And that's because 5 of the 17 tracks proposed by the FOTA representatives are currently under contract with Bernie Ecclestone's Formula One Management. Which means the 78-year old currently holds several commercial rights over these venues, which in turn leads to their inability to join another series, rival to Formula One.
For those of you who haven't followed our most recent report on the FOTA schedule, here are the five tracks: Monte Carlo, Abu Dhabi, Singapore, Monza and Suzuka.
While the other tracks have publicly expressed their willingness to be part of the new breakaway series – Montreal, Indianapolis, Magny-Cours, Silverstone, Hockenheim, etc. – as they are no longed contractually bind to the FOM, the aforementioned five might have some trouble switching sides.
Singapore was the first track not to give an affirmative respond to the FOTA, as local publication New Paper “cited a source close to the island Republic's new night race as indicating that its formula one contract does not permit negotiations with a rival series,” as reported by the GMM news agency.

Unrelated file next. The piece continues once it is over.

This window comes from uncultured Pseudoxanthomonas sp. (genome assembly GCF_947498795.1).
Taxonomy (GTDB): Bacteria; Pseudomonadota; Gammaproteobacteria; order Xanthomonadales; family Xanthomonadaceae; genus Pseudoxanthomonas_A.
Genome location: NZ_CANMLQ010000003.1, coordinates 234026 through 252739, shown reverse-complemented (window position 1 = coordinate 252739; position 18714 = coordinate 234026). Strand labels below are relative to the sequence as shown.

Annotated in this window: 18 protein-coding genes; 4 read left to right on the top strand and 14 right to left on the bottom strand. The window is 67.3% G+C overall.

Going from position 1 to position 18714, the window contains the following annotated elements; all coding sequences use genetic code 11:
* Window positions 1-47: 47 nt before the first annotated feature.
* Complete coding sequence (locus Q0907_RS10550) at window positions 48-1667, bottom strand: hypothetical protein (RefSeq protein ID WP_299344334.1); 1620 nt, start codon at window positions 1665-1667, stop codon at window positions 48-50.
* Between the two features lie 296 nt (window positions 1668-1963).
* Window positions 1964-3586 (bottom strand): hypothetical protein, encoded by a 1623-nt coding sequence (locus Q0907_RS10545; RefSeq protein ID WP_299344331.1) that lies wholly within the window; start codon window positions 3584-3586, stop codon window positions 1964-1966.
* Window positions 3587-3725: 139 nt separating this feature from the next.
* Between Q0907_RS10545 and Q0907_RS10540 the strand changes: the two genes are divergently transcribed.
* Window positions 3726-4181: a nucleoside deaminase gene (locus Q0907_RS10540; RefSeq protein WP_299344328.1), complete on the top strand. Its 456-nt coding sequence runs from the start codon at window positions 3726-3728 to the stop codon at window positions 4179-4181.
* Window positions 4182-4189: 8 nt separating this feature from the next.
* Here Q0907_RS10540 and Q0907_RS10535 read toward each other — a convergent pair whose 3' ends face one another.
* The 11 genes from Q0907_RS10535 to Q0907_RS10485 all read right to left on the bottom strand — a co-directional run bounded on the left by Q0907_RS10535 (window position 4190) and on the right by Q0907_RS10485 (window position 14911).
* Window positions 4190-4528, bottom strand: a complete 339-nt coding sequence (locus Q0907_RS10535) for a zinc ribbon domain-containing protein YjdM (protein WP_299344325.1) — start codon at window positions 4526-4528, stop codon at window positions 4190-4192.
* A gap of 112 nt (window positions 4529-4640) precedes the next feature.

While Abu Dhabi confirmed they are willing to host races in both series, if necessary, Monza and Suzuka are yet to give an official statement on the matter. However, with both tracks being based in countries where two of the FOTA members are currently running their business (Toyota and Ferrari), it is expected they will respond affirmative.
Hockenheim is also problematic for the FOTA, as the German track is currently subject to an alternative deal with Nurburgring for the hosting of the German Grand Prix. Although admitting they are having a hard time hosting a money-losing event in Formula One, race's CEO Karl Josef Schmidt confirmed they have a binding contract with the FOM.
“The formula one contract is subject to English law. We will not appoint English lawyers to do an expensive appraisal before we know that it is absolutely necessary,” said Schmidt, while admitting he would say yes to a potential deal with the FOTA series.